Friday Streaming - Like a Boss on Amazon Prime Video sounds like a Dear Diary entry of a 13-year-old

Shachi Lavingia
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Like A Boss

A chick flick with a predictable feel-good end, Like a Boss, is something you'd enjoy watching if you keep logic aside for a while.

Directed by Miguel Arteta, this run-of-the-mill movie tells the story of two friends navigating their way through adult problems in the middle of a half-baked plot, one that makes no sense in the real world.

Cast - Tiffany Haddish plays the role of Mia Carter and Rose Byrne plays the role of Mel Paige. The two of them have natural chemistry onscreen and we'd love to root for them if only their individual stories were given importance in the film. Besides a couple of references in the movie, we have no idea about who Mia and Mel are as people. Their relationship is rather sweet and reminds you of every chick flick ever. Mel Paige is a massive people pleaser who is afraid of confrontation, and very concerned with what the world thinks of her. Sounds too close to home, eh? Salma Hayek plays the role of Claire Luna, a cartoon character for an anti-hero. In an age where even villains from cartoons have a back story, Claire Luna as Salma Hayek is terribly underutilized in 'Like a Boss' with absolutely no back story and just a bitchy personality that doesn't even come all the way through.

Storyline - Like a Boss is the story of two best friends, Mia and Mel who've been friends since middle school and started a business together in a garage. Twenty years later, they're co-founders of a cosmetic company that is almost bankrupt. Enter Claire Luna, a business tycoon who makes them a proposal that ends up testing their life-long friendship. What follows is a series of chick flick cliches with a feel-good end!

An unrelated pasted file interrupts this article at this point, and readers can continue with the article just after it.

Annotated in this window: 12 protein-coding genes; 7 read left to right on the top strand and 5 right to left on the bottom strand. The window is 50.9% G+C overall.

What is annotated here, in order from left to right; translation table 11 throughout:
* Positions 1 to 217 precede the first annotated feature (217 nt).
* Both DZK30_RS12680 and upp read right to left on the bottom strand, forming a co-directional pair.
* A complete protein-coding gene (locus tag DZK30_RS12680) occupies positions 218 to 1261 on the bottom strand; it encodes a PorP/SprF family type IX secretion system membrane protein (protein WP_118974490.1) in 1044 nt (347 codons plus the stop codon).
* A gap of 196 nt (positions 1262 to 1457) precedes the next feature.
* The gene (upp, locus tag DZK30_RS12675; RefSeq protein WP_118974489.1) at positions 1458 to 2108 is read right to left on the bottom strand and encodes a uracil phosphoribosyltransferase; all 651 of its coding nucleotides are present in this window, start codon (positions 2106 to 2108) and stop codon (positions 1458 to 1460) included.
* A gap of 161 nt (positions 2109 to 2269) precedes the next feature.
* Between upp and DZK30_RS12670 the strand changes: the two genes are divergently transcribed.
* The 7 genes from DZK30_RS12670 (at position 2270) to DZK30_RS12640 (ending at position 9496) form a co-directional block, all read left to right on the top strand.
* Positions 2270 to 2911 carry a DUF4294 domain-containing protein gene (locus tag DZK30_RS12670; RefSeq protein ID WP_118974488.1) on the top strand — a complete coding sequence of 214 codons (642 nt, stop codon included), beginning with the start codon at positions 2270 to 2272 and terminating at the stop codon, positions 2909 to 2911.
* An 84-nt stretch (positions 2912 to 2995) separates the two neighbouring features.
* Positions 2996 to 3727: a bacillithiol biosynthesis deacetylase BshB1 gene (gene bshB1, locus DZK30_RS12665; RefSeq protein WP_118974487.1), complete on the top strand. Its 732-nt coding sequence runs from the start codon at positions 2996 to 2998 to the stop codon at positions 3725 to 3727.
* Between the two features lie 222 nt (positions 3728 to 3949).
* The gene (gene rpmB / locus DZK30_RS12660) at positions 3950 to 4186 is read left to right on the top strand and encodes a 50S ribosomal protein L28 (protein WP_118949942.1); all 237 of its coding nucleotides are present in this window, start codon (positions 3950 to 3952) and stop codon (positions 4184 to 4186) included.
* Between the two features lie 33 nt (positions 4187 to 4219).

Watch the trailer here!

What I liked - It's a fun movie to watch if all you're looking for is a chick flick with a happy ending. This movie promotes the idea of a beauty brand wanting to put the right message across via their products and not too many films cover that. Interracial close friendships, ethics in business, navigating through adult friendships, and open communication; it's nice to watch these concepts come alive onscreen.

What I didn't quite like - As promising as the trailer looked, the movie did absolutely no justice to it. Salma Hayek wasn't used to her full potential, instead, all she was portrayed as was an insecure makeup mogul used for comic relief. There's been little to no backstory about her or our two protagonists. I'm not sure which multi-millionaire goes out of her way to destroy a start-up, only to create a rift between two business partners. Also, I don't think adults convince each other to take massive business decisions by singing karaoke together or add extra chilies out of spite. This isn't 2004!

Also Read: Friday Streaming – Beckett on Netflix leaves you with one too many why’s

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